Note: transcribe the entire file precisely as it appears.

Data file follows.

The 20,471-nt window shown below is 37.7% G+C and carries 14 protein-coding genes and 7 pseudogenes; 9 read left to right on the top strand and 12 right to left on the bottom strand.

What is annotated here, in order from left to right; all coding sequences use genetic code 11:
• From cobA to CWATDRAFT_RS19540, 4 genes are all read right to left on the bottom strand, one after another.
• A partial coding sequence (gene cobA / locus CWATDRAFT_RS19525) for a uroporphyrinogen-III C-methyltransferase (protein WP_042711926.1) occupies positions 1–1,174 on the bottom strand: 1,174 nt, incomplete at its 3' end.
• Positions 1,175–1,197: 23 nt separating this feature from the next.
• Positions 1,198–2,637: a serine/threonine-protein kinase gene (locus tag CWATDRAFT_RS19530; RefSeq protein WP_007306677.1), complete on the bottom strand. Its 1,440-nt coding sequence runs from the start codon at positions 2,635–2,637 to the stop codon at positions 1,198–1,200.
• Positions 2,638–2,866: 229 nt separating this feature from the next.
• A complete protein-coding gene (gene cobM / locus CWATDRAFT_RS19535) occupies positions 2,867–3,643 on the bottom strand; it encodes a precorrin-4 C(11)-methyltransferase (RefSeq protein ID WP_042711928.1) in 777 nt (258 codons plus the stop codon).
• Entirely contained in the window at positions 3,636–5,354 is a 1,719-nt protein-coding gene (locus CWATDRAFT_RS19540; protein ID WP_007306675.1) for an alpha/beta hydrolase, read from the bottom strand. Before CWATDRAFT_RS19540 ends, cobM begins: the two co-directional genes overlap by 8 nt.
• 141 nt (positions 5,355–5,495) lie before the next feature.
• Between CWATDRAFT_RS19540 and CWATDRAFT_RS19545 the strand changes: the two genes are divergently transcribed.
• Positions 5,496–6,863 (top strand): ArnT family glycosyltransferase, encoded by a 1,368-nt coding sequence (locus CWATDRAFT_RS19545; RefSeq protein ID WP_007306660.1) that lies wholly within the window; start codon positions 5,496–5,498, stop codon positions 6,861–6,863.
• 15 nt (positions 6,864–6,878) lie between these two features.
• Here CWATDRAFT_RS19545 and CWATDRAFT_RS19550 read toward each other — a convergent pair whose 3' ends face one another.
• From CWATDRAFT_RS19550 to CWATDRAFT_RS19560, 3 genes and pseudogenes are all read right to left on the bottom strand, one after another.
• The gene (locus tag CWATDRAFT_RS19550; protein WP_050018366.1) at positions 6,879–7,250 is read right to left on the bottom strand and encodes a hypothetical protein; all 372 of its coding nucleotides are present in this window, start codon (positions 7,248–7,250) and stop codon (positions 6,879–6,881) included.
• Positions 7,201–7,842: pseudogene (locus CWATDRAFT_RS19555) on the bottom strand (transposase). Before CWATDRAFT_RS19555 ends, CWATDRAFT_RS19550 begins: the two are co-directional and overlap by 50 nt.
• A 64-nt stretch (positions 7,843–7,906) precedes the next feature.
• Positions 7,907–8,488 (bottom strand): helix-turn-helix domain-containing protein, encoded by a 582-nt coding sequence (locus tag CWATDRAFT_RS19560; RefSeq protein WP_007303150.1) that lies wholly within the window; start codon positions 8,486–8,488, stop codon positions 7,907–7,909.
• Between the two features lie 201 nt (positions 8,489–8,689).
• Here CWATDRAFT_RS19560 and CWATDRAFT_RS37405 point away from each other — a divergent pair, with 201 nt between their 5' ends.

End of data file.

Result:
The 20,471-nt window shown below is 37.7% G+C and carries 14 protein-coding genes and 7 pseudogenes; 9 read left to right on the top strand and 12 right to left on the bottom strand.

What is annotated here, in order from left to right; all coding sequences use genetic code 11:
• From cobA to CWATDRAFT_RS19540, 4 genes are all read right to left on the bottom strand, one after another.
• A partial coding sequence (gene cobA / locus CWATDRAFT_RS19525) for a uroporphyrinogen-III C-methyltransferase (protein WP_042711926.1) occupies positions 1–1,174 on the bottom strand: 1,174 nt, incomplete at its 3' end.
• Positions 1,175–1,197: 23 nt separating this feature from the next.
• Positions 1,198–2,637: a serine/threonine-protein kinase gene (locus tag CWATDRAFT_RS19530; RefSeq protein WP_007306677.1), complete on the bottom strand. Its 1,440-nt coding sequence runs from the start codon at positions 2,635–2,637 to the stop codon at positions 1,198–1,200.
• Positions 2,638–2,866: 229 nt separating this feature from the next.
• A complete protein-coding gene (gene cobM / locus CWATDRAFT_RS19535) occupies positions 2,867–3,643 on the bottom strand; it encodes a precorrin-4 C(11)-methyltransferase (RefSeq protein ID WP_042711928.1) in 777 nt (258 codons plus the stop codon).
• Entirely contained in the window at positions 3,636–5,354 is a 1,719-nt protein-coding gene (locus CWATDRAFT_RS19540; protein ID WP_007306675.1) for an alpha/beta hydrolase, read from the bottom strand. Before CWATDRAFT_RS19540 ends, cobM begins: the two co-directional genes overlap by 8 nt.
• 141 nt (positions 5,355–5,495) lie before the next feature.
• Between CWATDRAFT_RS19540 and CWATDRAFT_RS19545 the strand changes: the two genes are divergently transcribed.
• Positions 5,496–6,863 (top strand): ArnT family glycosyltransferase, encoded by a 1,368-nt coding sequence (locus CWATDRAFT_RS19545; RefSeq protein ID WP_007306660.1) that lies wholly within the window; start codon positions 5,496–5,498, stop codon positions 6,861–6,863.
• 15 nt (positions 6,864–6,878) lie between these two features.
• Here CWATDRAFT_RS19545 and CWATDRAFT_RS19550 read toward each other — a convergent pair whose 3' ends face one another.
• From CWATDRAFT_RS19550 to CWATDRAFT_RS19560, 3 genes and pseudogenes are all read right to left on the bottom strand, one after another.
• The gene (locus tag CWATDRAFT_RS19550; protein WP_050018366.1) at positions 6,879–7,250 is read right to left on the bottom strand and encodes a hypothetical protein; all 372 of its coding nucleotides are present in this window, start codon (positions 7,248–7,250) and stop codon (positions 6,879–6,881) included.
• Positions 7,201–7,842: pseudogene (locus CWATDRAFT_RS19555) on the bottom strand (transposase). Before CWATDRAFT_RS19555 ends, CWATDRAFT_RS19550 begins: the two are co-directional and overlap by 50 nt.
• A 64-nt stretch (positions 7,843–7,906) precedes the next feature.
• Positions 7,907–8,488 (bottom strand): helix-turn-helix domain-containing protein, encoded by a 582-nt coding sequence (locus tag CWATDRAFT_RS19560; RefSeq protein WP_007303150.1) that lies wholly within the window; start codon positions 8,486–8,488, stop codon positions 7,907–7,909.
• Between the two features lie 201 nt (positions 8,489–8,689).
• Here CWATDRAFT_RS19560 and CWATDRAFT_RS37405 point away from each other — a divergent pair, with 201 nt between their 5' ends.